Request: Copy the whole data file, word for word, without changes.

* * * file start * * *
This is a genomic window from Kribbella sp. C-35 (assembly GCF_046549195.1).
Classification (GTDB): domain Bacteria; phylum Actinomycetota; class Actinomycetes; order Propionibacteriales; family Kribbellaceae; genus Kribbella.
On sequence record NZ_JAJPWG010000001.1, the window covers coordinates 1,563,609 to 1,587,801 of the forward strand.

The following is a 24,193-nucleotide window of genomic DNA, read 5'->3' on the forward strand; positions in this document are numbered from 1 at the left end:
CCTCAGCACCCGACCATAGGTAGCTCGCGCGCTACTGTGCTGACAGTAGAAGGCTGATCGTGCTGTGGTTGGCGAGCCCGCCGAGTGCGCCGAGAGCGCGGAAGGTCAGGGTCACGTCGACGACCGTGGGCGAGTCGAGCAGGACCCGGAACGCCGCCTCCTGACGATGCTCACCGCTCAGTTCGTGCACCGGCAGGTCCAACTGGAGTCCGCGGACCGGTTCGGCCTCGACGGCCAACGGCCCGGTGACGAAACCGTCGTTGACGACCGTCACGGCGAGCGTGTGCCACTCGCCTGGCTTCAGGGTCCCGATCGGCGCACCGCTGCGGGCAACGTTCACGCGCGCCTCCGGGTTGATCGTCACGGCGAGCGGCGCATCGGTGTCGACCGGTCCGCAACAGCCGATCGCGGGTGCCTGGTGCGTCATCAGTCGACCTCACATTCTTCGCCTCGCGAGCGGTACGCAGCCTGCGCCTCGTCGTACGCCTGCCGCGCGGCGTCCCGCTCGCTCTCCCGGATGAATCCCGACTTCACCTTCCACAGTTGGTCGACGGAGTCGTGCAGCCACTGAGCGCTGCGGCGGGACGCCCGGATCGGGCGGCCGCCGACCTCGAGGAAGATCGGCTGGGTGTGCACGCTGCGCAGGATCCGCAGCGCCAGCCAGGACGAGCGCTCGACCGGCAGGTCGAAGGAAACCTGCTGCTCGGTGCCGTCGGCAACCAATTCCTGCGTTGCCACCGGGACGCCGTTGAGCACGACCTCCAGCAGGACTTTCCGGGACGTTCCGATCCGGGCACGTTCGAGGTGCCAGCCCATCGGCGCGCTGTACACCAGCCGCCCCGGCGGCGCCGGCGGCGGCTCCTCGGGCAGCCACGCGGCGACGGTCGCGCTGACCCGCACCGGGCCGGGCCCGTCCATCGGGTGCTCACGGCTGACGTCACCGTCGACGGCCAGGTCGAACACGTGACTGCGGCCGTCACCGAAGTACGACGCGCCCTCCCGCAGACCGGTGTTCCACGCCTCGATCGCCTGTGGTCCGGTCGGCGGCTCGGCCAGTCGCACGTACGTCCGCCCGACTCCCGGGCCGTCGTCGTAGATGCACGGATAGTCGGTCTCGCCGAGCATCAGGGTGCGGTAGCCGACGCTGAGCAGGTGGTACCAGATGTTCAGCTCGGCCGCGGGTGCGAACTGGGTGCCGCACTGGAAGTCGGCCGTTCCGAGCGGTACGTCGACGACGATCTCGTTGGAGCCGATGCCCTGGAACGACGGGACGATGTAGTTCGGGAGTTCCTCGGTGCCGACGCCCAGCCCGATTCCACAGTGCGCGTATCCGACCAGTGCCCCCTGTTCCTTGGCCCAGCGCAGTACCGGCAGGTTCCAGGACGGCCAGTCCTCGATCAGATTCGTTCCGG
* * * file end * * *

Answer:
This is a genomic window from Kribbella sp. C-35 (assembly GCF_046549195.1).
Classification (GTDB): domain Bacteria; phylum Actinomycetota; class Actinomycetes; order Propionibacteriales; family Kribbellaceae; genus Kribbella.
On sequence record NZ_JAJPWG010000001.1, the window covers coordinates 1,563,609 to 1,587,801 of the forward strand.

The following is a 24,193-nucleotide window of genomic DNA, read 5'->3' on the forward strand; positions in this document are numbered from 1 at the left end:
CCTCAGCACCCGACCATAGGTAGCTCGCGCGCTACTGTGCTGACAGTAGAAGGCTGATCGTGCTGTGGTTGGCGAGCCCGCCGAGTGCGCCGAGAGCGCGGAAGGTCAGGGTCACGTCGACGACCGTGGGCGAGTCGAGCAGGACCCGGAACGCCGCCTCCTGACGATGCTCACCGCTCAGTTCGTGCACCGGCAGGTCCAACTGGAGTCCGCGGACCGGTTCGGCCTCGACGGCCAACGGCCCGGTGACGAAACCGTCGTTGACGACCGTCACGGCGAGCGTGTGCCACTCGCCTGGCTTCAGGGTCCCGATCGGCGCACCGCTGCGGGCAACGTTCACGCGCGCCTCCGGGTTGATCGTCACGGCGAGCGGCGCATCGGTGTCGACCGGTCCGCAACAGCCGATCGCGGGTGCCTGGTGCGTCATCAGTCGACCTCACATTCTTCGCCTCGCGAGCGGTACGCAGCCTGCGCCTCGTCGTACGCCTGCCGCGCGGCGTCCCGCTCGCTCTCCCGGATGAATCCCGACTTCACCTTCCACAGTTGGTCGACGGAGTCGTGCAGCCACTGAGCGCTGCGGCGGGACGCCCGGATCGGGCGGCCGCCGACCTCGAGGAAGATCGGCTGGGTGTGCACGCTGCGCAGGATCCGCAGCGCCAGCCAGGACGAGCGCTCGACCGGCAGGTCGAAGGAAACCTGCTGCTCGGTGCCGTCGGCAACCAATTCCTGCGTTGCCACCGGGACGCCGTTGAGCACGACCTCCAGCAGGACTTTCCGGGACGTTCCGATCCGGGCACGTTCGAGGTGCCAGCCCATCGGCGCGCTGTACACCAGCCGCCCCGGCGGCGCCGGCGGCGGCTCCTCGGGCAGCCACGCGGCGACGGTCGCGCTGACCCGCACCGGGCCGGGCCCGTCCATCGGGTGCTCACGGCTGACGTCACCGTCGACGGCCAGGTCGAACACGTGACTGCGGCCGTCACCGAAGTACGACGCGCCCTCCCGCAGACCGGTGTTCCACGCCTCGATCGCCTGTGGTCCGGTCGGCGGCTCGGCCAGTCGCACGTACGTCCGCCCGACTCCCGGGCCGTCGTCGTAGATGCACGGATAGTCGGTCTCGCCGAGCATCAGGGTGCGGTAGCCGACGCTGAGCAGGTGGTACCAGATGTTCAGCTCGGCCGCGGGTGCGAACTGGGTGCCGCACTGGAAGTCGGCCGTTCCGAGCGGTACGTCGACGACGATCTCGTTGGAGCCGATGCCCTGGAACGACGGGACGATGTAGTTCGGGAGTTCCTCGGTGCCGACGCCCAGCCCGATTCCACAGTGCGCGTATCCGACCAGTGCCCCCTGTTCCTTGGCCCAGCGCAGTACCGGCAGGTTCCAGGACGGCCAGTCCTCGATCAGATTCGTTCCGG